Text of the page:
That is higher than they can climb,
deeper than they can drive. They have
a desire for something too big for their
comprehension. ''Which thiDgs the
angels desire to look into."' But that
does not discredit their intelligence.
No one but God himself can fully un
uguiauu nu-ucio \ji igucui^iivu.
If all heaven should study it for 50
centuries, they would get no further
than the A B C of that inexhaustible
subject. But nearly all ether realms
of knowledge they have ransacked and
xplorea and compassed. No one but
God can tell them anything they do
met kn?w. They have read to the last
word of the line of the last page of the
last volume of investigation and ^hat
delights me most is that all their intelligence
is to be at our disposal, acd,
omiog into their presence, they will
tell us in five minutes more than we
loor-n Vmt inn roon nf oortlilTT anr.
using.
A. further characteristic of the seimmortals
is their Telocity. .This the
Bible puts sometimes under the figure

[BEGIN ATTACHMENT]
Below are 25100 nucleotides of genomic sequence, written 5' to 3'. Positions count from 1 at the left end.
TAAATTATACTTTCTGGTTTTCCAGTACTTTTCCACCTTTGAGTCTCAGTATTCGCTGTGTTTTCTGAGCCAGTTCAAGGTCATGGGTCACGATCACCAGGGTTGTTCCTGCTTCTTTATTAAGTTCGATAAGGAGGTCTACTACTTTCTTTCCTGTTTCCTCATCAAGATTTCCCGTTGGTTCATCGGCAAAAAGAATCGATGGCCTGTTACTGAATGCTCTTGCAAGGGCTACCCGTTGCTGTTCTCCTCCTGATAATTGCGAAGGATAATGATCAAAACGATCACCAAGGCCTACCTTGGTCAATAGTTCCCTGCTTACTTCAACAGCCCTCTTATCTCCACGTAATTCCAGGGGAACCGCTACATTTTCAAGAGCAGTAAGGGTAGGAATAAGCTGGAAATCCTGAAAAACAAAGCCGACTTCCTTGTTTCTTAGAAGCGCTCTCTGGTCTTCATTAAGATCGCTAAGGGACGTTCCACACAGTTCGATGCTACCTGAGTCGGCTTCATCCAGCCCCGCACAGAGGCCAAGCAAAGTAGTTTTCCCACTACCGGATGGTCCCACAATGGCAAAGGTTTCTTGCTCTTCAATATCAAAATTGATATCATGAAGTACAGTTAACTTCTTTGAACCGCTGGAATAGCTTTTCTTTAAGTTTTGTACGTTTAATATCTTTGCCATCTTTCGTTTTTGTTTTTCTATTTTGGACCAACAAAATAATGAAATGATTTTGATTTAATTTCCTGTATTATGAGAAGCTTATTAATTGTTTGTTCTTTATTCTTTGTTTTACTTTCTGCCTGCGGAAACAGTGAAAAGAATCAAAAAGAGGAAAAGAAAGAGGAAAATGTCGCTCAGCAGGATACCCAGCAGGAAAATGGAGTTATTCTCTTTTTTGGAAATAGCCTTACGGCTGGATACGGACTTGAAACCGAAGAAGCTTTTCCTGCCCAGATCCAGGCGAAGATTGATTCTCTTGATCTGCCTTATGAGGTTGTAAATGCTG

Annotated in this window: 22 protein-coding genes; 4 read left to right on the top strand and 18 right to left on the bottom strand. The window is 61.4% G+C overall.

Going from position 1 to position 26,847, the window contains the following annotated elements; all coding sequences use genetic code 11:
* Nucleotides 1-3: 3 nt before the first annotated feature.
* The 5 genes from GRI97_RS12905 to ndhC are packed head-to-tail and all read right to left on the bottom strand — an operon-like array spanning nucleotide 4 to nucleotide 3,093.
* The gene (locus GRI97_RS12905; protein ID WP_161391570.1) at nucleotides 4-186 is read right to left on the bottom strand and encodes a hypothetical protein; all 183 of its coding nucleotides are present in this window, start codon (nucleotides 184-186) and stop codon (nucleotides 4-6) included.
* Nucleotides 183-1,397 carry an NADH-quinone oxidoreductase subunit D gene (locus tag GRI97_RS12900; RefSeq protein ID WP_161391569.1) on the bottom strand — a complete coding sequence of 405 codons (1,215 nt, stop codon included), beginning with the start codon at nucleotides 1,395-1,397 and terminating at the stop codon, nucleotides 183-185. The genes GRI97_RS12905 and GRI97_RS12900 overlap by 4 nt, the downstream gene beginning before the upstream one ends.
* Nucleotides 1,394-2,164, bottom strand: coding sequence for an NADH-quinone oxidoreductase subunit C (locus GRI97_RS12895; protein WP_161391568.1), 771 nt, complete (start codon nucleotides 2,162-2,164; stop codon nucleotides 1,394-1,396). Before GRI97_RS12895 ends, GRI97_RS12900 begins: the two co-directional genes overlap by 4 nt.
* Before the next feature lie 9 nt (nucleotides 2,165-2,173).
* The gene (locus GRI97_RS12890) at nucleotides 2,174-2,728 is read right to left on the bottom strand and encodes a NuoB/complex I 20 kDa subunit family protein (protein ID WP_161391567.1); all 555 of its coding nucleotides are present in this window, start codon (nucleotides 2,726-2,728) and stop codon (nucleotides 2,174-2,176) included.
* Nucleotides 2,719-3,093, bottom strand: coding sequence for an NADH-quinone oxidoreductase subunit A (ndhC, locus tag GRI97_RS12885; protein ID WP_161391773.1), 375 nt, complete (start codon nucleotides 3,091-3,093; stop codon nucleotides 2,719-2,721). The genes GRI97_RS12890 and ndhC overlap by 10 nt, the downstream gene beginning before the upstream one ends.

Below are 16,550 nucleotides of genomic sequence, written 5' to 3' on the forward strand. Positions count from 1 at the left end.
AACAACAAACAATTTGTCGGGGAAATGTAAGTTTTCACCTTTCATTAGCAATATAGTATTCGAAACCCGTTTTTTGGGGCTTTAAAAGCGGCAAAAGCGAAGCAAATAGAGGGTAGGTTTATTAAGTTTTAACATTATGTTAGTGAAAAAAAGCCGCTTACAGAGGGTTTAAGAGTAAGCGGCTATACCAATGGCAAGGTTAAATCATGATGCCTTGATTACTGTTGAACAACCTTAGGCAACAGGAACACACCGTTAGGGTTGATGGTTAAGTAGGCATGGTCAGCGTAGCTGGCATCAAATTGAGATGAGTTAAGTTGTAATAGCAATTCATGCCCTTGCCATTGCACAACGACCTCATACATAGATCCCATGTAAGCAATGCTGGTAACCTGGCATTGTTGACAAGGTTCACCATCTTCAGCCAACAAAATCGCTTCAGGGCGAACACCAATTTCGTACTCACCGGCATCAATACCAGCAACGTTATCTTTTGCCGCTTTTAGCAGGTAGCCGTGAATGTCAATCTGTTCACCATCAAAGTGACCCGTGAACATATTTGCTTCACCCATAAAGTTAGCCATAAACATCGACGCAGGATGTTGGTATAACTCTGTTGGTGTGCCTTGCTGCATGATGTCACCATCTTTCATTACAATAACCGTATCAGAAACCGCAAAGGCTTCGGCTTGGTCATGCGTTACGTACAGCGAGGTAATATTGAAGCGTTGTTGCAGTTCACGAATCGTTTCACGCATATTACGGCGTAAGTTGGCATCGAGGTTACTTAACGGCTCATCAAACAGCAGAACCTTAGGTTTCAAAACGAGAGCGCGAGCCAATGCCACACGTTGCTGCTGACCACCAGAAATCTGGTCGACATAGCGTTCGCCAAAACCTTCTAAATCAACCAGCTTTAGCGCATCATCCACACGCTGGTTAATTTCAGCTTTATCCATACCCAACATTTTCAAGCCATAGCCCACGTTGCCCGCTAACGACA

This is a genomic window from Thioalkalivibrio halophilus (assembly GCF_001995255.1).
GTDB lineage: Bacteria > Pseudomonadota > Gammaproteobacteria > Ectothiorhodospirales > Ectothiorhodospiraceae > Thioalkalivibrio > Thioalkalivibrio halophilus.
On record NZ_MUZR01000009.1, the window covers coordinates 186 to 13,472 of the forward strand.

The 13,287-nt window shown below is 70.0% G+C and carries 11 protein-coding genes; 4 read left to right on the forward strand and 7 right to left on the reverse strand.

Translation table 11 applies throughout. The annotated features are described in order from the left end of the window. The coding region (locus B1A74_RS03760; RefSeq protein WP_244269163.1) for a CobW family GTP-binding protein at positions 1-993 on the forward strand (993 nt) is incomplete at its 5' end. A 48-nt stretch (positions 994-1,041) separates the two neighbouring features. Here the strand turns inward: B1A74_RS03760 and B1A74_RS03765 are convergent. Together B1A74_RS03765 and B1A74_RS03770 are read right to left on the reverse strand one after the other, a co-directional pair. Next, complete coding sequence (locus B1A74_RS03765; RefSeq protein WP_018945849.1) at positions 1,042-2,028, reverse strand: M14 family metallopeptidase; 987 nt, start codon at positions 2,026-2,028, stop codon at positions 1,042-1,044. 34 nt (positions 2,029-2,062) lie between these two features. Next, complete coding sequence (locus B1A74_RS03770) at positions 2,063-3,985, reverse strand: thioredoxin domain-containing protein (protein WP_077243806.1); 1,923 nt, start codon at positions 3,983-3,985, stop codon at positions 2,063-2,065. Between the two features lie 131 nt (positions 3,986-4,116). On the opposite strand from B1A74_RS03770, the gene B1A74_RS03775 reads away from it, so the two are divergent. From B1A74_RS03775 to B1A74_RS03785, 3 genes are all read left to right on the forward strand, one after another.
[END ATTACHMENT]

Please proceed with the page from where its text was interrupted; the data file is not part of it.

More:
of winfcs, sometimes under the figure
f a flowing garment, sometimes under
.1 < 4 .1
tne ngure 01 nasea icet. ji.s tnese
superhumans are without bodies, these
expressions are of couise figurative and
mean swiftnerr. The Bible tells us
that Daniel Wt.? praying and Gabriel
flew from heaven and touched him before
he got up from his knees. How
far. then, did the aneel Gabriel have to
fly in those moments of Daniel's prayer?
Heaven is thought to be the center
of the univere.^ Our sun and its
planets only the rim of the wheel of
worlds. In a moment the acgel Gabriel
flew from that center to this peiiph- j
I ery. Jesis told Peter he could iastant- j
ly have 60.000 angels presently he call- !
{ cd for them. What foot of antelope or
J wing of albatross could equal that veI
loeity? Law of gravitation, which J
grips all things else, has no influence i
upon angelic momentum. Immensities [
before them open and shut like a fan. J
That they are here is no reason why j
they should not be a quintillion of miles ;
hence the next minute. Our bodies i
hinder us, but our minds can circle the !
j earth ia a minute. Angelic beings are
' bodiless and ^ave no limitation. God
{ may with his finger psint down to some
* ' x T
Torld in trouble on tne oucmost umns
of creation, and instantly an angelic
cohort is there to help it. or some celestial
may he standing sit the farthermost
outpost of iaipiensity, and God may say
''Come!'' and-instantly it in his bos^ni.
Abraham. Elijah, Hagar. Joshua, Gideon.
Manoah, Pauls St. John, could tell
of their unhindered locomotion. The
red feet of summer lightning are slor:
compared with their heg ras. This